Im Center wird nun ein neuer Raum gebaut, damit die männlichen Freiwilligen nicht mehr im ersten Stock des Centers schlafen. Auch dies ist ein Schritt in die richtige Richtung: Einer besseren Child Protection Policy entgegen. Auch dass Besucher keine Fotos mehr machen dürfen ist ein Schritt in die richtige Richtung.

(…)

Wenn ich an die nächsten drei Monate denke, denke ich auch an die Volunteer Welle, die uns bald überspülen wird. Das heißst für mich: Klassen mit jemand anderem teilen, Bett teilen und mehr Reis und weniger Fleisch im Essen. Wir arbeiten zwar gerade sehr daran, Klassen aufzuteilen einen neuen Volunteer Raum zu errichten um uns auf die ganzen Freiwilligen vorzubereiten, trotzdem werden es viele, ja sehr viele seien!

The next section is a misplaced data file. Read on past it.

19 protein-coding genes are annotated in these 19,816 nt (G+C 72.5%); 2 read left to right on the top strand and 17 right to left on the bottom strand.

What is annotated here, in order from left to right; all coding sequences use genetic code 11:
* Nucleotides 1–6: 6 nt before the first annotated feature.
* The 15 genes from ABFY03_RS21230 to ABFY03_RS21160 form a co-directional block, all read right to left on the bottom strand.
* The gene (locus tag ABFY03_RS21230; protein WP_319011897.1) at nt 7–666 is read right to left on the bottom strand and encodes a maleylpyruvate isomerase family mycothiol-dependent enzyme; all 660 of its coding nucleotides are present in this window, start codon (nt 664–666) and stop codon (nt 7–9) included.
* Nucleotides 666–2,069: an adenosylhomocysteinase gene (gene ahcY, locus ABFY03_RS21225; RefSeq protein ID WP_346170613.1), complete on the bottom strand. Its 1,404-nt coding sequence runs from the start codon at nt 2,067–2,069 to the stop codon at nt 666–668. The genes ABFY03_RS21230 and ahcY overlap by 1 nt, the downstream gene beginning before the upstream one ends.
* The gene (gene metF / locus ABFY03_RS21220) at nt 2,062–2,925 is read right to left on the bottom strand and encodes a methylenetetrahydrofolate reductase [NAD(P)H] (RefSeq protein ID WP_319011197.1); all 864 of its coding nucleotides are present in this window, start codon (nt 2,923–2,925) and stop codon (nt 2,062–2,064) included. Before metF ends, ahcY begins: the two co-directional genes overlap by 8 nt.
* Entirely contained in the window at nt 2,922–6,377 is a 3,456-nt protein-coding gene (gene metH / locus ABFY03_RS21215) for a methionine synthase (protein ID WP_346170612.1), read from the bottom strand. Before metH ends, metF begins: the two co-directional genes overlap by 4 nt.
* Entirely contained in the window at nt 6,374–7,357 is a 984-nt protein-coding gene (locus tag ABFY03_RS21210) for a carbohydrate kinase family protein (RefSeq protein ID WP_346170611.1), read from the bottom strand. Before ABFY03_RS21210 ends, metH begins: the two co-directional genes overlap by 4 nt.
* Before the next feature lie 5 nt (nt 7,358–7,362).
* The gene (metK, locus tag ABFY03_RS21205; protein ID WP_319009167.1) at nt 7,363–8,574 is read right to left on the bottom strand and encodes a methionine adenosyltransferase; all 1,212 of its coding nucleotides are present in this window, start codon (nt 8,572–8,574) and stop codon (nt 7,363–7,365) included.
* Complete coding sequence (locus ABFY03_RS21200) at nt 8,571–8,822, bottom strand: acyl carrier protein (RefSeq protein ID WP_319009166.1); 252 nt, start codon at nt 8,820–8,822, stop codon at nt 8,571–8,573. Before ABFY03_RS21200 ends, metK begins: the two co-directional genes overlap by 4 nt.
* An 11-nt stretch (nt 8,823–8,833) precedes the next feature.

Erst gestern habe ich eine Email erhalten: “I want to change the lifes of the poor street children, the orphans and the abused children. I would like to volunteer at SCAO for two weeks”. Emails wie diese sind sogar gar nicht so selten: Ich glaube inzwischen habe ich eine leichte Abneigung gegen jene Freiwillige, die nach dem ersten Tag schon alles verändern wollen und zu hohe Ansprüche haben. Besonders gegen jene, die hier mit der Erwartung hinkommen die Welt heilen zu können durch ihre zwei Wochen Volunteering.